Any person in any job needs time to get his or her sea legs. This is especially true in sales, but people often don't stay in the role long enough t
Any person in any job needs time to get his or her sea legs. This is especially true in sales, but people often don’t stay in the role long enough to find their footing. It takes about three months to get sales personnel up to speed, according to research from The Bridge Group. Yet most talented salespeople only remain representatives for 18 months, meaning they hardly have time to get their feet wet before being placed into an executive role.
With so little on-the-job experience under their belts, sales leaders can find it difficult knowing how to help their teams find and convert prospects, let alone retain, cross-sell, and upsell clients. This lack of coaching and guidance leaves many sales reps unhappy and unengaged, which may be why the voluntary turnover rate for salespeople is nearly 16 percent.
Sales leadership training remains the primary way to stop this troubling trend. Unfortunately, this activity tends to put off far too often. Survey results from outsourced sales consultancy firm Sales Xceleration show that only one in five companies put money toward sales management training even though 96% of sales leaders say training is important. The same Sales Xceleration data indicates that a full two-thirds of sales representatives are not meeting their goals, a likely outcome of unprepared sales managers who simply don’t have the knowledge to lead others.
From lunch-and-learns to conferences and seminars to full-blown certification, sales leadership training needs to be a prioritized line-item investment in a company’s budget. The more confidence and competence sales managers have, the more successful they will be in guiding others, presenting findings to executives and stakeholders, generating business plans, and navigating internal politics on behalf of their team members and customers.
Certainly, it costs money to fill sales management gaps. But if you want to boost performance, use these tips to empower your sales managers:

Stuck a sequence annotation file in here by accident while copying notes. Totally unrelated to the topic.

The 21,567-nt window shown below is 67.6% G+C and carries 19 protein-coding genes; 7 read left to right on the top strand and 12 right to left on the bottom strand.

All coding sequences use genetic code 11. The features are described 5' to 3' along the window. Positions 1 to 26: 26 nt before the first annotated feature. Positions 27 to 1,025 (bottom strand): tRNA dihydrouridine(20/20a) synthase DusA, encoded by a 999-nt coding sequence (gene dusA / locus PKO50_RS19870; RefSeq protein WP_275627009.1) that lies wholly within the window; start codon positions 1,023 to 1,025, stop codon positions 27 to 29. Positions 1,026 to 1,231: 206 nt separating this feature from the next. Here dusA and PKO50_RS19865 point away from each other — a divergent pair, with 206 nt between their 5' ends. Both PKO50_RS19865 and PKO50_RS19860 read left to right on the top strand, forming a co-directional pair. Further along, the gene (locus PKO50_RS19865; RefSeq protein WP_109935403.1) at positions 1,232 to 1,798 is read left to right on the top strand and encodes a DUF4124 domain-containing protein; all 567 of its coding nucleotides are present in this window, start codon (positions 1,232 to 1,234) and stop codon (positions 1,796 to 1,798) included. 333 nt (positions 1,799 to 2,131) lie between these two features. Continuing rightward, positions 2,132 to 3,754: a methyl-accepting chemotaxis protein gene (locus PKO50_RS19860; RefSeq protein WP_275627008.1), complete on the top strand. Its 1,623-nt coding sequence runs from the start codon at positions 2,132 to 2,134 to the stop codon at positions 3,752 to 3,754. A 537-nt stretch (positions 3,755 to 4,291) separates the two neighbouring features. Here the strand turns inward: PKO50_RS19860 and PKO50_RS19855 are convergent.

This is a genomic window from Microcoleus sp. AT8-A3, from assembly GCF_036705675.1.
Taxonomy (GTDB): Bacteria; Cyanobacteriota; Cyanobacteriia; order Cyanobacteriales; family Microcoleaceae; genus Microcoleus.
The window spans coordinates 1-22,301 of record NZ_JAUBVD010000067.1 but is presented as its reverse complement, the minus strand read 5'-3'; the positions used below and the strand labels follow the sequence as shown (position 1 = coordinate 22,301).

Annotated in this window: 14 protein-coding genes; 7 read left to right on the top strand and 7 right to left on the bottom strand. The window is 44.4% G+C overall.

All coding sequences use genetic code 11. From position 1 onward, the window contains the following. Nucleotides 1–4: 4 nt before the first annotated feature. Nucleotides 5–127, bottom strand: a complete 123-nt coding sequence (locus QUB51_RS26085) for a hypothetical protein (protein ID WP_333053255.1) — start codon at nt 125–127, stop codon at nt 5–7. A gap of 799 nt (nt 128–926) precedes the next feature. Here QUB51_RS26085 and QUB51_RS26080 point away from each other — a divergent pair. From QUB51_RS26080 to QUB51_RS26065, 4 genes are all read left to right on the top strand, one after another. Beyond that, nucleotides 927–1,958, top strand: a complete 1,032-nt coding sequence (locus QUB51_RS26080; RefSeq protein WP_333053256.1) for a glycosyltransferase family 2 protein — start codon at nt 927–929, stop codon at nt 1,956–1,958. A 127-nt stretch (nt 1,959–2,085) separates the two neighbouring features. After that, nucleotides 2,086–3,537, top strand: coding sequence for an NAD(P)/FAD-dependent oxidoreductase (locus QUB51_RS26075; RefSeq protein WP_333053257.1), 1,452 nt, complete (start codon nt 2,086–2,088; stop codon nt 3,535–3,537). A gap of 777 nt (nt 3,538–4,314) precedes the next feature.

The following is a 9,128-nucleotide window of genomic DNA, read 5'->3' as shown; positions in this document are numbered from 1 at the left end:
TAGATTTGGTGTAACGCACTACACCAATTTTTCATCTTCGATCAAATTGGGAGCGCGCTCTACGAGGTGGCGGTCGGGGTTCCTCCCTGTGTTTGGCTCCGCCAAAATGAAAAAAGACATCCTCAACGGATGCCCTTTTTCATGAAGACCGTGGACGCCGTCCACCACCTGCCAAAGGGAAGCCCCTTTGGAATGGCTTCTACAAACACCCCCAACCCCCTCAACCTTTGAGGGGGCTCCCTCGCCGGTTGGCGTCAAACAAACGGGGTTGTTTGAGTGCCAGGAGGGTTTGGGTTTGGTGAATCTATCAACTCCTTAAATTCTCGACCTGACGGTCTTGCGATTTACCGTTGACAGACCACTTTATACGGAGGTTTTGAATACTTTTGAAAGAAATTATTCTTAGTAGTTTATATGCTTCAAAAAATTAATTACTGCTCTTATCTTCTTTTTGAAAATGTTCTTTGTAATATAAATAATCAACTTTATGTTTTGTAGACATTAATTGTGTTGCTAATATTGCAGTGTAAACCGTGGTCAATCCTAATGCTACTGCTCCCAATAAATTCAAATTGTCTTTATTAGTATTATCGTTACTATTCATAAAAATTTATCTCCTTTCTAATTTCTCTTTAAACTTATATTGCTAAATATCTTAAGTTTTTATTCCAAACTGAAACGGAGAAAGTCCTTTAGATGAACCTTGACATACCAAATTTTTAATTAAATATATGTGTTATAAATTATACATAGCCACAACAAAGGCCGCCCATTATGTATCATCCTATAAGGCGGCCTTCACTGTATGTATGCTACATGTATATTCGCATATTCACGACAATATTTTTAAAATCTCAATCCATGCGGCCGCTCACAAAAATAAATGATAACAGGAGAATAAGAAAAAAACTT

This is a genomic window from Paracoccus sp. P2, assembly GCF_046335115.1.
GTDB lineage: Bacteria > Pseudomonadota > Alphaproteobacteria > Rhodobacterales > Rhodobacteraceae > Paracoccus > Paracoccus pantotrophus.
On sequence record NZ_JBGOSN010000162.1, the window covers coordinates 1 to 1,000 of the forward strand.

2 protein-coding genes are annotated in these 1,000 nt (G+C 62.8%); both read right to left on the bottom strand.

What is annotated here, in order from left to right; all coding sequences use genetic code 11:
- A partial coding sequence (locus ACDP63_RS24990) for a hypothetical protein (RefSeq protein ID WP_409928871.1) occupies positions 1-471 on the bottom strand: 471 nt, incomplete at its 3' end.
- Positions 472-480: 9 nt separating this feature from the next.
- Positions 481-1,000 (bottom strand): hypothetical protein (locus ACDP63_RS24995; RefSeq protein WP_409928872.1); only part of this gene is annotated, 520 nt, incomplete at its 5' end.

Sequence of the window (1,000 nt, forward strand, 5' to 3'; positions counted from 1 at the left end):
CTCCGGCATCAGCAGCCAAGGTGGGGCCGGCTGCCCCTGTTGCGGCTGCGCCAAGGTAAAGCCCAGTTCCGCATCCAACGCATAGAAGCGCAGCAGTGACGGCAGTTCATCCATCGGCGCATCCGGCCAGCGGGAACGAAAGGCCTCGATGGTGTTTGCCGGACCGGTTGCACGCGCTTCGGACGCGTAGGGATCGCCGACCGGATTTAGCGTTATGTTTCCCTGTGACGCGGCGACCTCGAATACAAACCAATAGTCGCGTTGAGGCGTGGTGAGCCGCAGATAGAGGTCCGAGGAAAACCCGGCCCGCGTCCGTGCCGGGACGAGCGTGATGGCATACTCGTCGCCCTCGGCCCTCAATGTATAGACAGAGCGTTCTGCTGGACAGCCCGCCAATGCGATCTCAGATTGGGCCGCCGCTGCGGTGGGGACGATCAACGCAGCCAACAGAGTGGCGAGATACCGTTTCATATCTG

1. Start with personal strengths.
Avoid a cookie-cutter training approach. Instead, identify sales leaders’ core strengths using a competency assessment tool such as Gallup’s CliftonStrengths. The hour-long assessment measures patterns of thinking, along with emotional and behavioral tendencies. Those insights will help you tailor strengths to specific roles, teamwork functions, and collaboration opportunities.
At the same time, the tool can identify weaker areas so that professional development can be catered to an individual’s needs. Based upon a sales executive’s existing knowledge and potential, you can create a personalized development track that includes a specific mix of workshops, on-the-job learning, videos, and more.
2. Develop sales coaches, not bosses.
The days of “Third prize is you’re fired” are long past. Today’s best sales leaders adopt more of a teaching style, rather than authoritarian rule. Encourage sales leaders to see themselves as coaches who eschew yelling and berating in favor of encouragement, guidance, and patience. Although some coaches seem to be born, most need to undergo a significant amount of training to reach a high level of ability.
Create an in-house coaching program that provides best practices for getting the most out of employees. Be sure to offer every sales leader tools and resources to apply what they learn, and don’t stop there. Adding a coaching incentive to your KPIs, for instance, will encourage your best coaches to keep up the instruction.
3. Set up formal sales leader mentoring.
It can be tough for a sales leader to know where to turn with questions. That’s where a formal mentoring program can come into play. As part of your development process, pair the sales manager with at least one other colleague who can become a mentor. Don’t just assume, however, that this mentoring will happen on its own. Instead, outline expectations for how often mentors and mentees should meet and suggest topics for them to discuss.
Furthermore, feel free to assign different mentors to one sales manager. Not only will having a few go-to peers help the new leader, but it will expand that person’s network. You may even want to set up a robust online board where mentees can make inquiries and get advice, and mentors can post videos of themselves responding to the questions they get asked most often.
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